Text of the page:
Montreal's lack of wheelchair-accessible concert venues denounced by visiting performer

Gaelynn Lea, a Minnesota singer and violinist who uses an electric wheelchair, never imagined how difficult it would be to find a Montreal venue that is wheelchair accessible, both for her and her audience.

Gaelynn Lea said she couldn’t find a suitable space accessible to both performers and fans

Gaelynn Lea said she struggled to find an accessible venue for her concert in Montreal. (Submitted by Gaelynn Lea)

When Gaelynn Lea decided to make Montreal a stop on her tour, she never imagined how difficult it would be to find a venue that was wheelchair accessible, both for her and her audience.

"I made a commitment to myself that I was going to stop playing at venues that people with wheelchairs wouldn't be able to get into on their own," Lea, a Minnesota singer and violinist who uses an electric wheelchair, told CBC's Daybreak.

"I was like, 'I've got to find a place that I feel good about playing in.'"

​Originally, her show was going to be at a location with a couple of steps at the entrance.

She spoke to the owners about renting a ramp that could go over the stairs, so that people who use wheelchairs would be able to get in unhindered.

But Lea said that the owners were either unable, or unwilling to do that.

"I think it's OK to be creative about accessibility, but you have to do something, you know?" she said. "This place didn't want to do that. So that's when I started looking for another venue."

But Lea couldn't find one.

She took to Facebook to ask her fans for suggestions and was stunned by how few options there were.

Many of the suggested venues are only partly accessible, and the vast majority were not concert venues, such as a library or local museum.

Only one accessible music venue came up, and it was already booked for the date she planned to be in the city.

"There just weren't very many venues to choose from," Lea lamented. "In Montreal, it is a lot harder to find an accessible space."

A Quebec problem

With the help of Mélanie Bénard, a Montreal-based disability rights lawyer and activist, Lea ended up finding somewhere to play, in the EV Building at Concordia University's downtown campus — but it wasn't an ideal solution.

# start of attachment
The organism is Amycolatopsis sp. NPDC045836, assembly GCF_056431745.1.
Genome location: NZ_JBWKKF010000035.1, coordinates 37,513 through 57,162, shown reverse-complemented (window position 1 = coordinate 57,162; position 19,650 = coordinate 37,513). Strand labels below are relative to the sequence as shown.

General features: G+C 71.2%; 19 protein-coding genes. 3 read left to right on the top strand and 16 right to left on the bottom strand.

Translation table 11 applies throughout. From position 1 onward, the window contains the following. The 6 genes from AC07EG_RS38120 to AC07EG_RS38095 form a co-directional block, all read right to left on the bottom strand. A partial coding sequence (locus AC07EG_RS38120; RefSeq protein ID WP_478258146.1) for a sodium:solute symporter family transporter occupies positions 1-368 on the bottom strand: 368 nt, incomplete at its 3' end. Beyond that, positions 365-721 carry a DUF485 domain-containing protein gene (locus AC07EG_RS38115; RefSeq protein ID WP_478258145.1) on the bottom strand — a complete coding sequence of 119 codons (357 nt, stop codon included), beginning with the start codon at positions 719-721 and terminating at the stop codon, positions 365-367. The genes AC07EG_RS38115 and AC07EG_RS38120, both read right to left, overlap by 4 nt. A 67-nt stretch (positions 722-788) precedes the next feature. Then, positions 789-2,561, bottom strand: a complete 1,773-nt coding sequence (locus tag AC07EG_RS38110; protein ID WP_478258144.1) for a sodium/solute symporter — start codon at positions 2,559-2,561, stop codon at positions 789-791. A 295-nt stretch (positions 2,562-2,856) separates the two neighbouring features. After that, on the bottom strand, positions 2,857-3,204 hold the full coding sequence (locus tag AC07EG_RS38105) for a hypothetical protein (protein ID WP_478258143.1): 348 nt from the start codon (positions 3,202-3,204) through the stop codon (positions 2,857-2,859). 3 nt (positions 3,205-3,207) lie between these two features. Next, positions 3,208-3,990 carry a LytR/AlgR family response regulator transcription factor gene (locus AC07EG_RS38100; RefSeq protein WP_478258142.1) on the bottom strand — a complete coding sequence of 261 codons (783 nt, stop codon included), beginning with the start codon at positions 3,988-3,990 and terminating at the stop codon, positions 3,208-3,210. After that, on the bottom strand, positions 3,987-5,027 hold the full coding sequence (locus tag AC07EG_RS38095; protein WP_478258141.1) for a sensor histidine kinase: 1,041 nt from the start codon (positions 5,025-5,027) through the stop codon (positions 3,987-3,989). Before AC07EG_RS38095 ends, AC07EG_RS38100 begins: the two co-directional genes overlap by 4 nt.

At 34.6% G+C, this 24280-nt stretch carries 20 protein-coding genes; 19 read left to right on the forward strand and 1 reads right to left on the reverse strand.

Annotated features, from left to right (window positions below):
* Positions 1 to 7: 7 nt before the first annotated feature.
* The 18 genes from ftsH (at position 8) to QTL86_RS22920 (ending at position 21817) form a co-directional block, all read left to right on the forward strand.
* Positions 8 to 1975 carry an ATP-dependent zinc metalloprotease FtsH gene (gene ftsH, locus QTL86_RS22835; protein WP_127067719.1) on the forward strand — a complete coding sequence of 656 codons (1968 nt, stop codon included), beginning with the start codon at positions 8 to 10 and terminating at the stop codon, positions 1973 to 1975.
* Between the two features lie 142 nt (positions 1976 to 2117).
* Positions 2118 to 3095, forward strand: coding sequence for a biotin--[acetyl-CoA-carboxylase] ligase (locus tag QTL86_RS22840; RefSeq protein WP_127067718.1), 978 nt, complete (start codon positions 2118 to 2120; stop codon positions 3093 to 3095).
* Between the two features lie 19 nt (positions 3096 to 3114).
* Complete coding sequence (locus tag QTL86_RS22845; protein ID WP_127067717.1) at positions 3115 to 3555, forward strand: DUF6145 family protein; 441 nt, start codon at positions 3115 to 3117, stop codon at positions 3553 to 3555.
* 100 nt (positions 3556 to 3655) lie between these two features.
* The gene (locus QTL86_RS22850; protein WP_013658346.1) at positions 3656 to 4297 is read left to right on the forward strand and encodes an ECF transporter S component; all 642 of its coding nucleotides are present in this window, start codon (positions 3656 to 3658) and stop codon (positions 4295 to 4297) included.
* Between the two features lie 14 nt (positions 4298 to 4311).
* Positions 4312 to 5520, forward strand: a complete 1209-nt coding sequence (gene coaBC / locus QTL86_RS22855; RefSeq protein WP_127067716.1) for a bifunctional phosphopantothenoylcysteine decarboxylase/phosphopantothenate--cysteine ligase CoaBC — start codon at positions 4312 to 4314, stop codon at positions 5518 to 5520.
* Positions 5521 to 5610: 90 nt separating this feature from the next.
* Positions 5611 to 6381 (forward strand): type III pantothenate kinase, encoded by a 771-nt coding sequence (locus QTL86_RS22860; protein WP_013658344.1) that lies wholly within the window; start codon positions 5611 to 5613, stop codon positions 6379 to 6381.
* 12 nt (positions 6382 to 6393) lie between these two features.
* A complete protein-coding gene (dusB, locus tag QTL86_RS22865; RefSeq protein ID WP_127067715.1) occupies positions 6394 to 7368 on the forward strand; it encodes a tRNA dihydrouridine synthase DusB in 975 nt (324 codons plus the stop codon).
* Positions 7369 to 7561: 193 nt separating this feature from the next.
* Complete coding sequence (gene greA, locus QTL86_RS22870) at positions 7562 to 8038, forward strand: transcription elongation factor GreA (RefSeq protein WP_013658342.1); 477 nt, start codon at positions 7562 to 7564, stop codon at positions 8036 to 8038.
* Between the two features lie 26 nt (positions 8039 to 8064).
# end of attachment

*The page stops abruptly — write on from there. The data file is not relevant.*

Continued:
"It's actually in a kind of workshop-classroom space at Concordia University," Bénard explained. "This is not an official music venue, but this was the best place we could find that was pretty much fully accessible."

Bénard said that there isn't any strong legislation in Quebec when it comes to accessibility. The U.S., for example, has the Americans With Disabilities Act, but in Quebec, there is no equivalent.

While the construction code contains "minimal" accessibility requirements, Bénard said they are not often respected, and they only apply to new construction and buildings undergoing major renovations.

"There's not really any proactive mechanisms in the law where people can actually enforce their right to access," Bénard explained. "So the only option is to file a human rights complaint with the Human Rights Commission."

A complaint with the Human Rights Commission can take more than five years to be resolved.

Bénard said she doesn't know why Quebec — with its reputation for social activism — is not more proactive when it comes to accessibility.

"This is an issue that is just really not on people's radar," she said. "Myself and some colleagues have been working on trying to change that, but it really is an uphill battle."

A performance is occurring this weekend was harder to organize than it should have been, and the performer and her advocates here, are speaking out. Gaelynn Lea is a Minnesota-based musician who uses an electric wheelchair to get around, but she couldn't find a venue that was accessible. We speak to Gaelynn, and Melanie Benard, a disability rights lawyer who helped Gaelynn find a venue. 14:25

The show must go on

Despite everything, Lea said she is still excited for her show in Montreal. But she wished more venues in the city met the bare minimum of accessibility.

"I want there to be a ramp or no stairs to get in and then also access to the bathroom," she said. "You shouldn't have to have somebody carry you in. It doesn't help you to be independent and just enjoy yourself."

Lea said that if a child in a wheelchair wanted to come to her show, she wants that experience to be an empowering one — not something that highlights how difficult life can be. Having an accessible venue is part of that experience.

"I want to send a message to venues that people with disabilities can be [performers and customers] ... and that they want to have similar access to the venue in the same way that everybody else gets to just walk in and enjoy it," she said.

"That would be the ultimate goal for me."


Gaelynn Lea performs in Montreal at Concordia University's EV Building, Room 11.655, 1515 Ste-Catherine Street West, on Saturday, May 12 at 6:30 p.m. For more information, click here.

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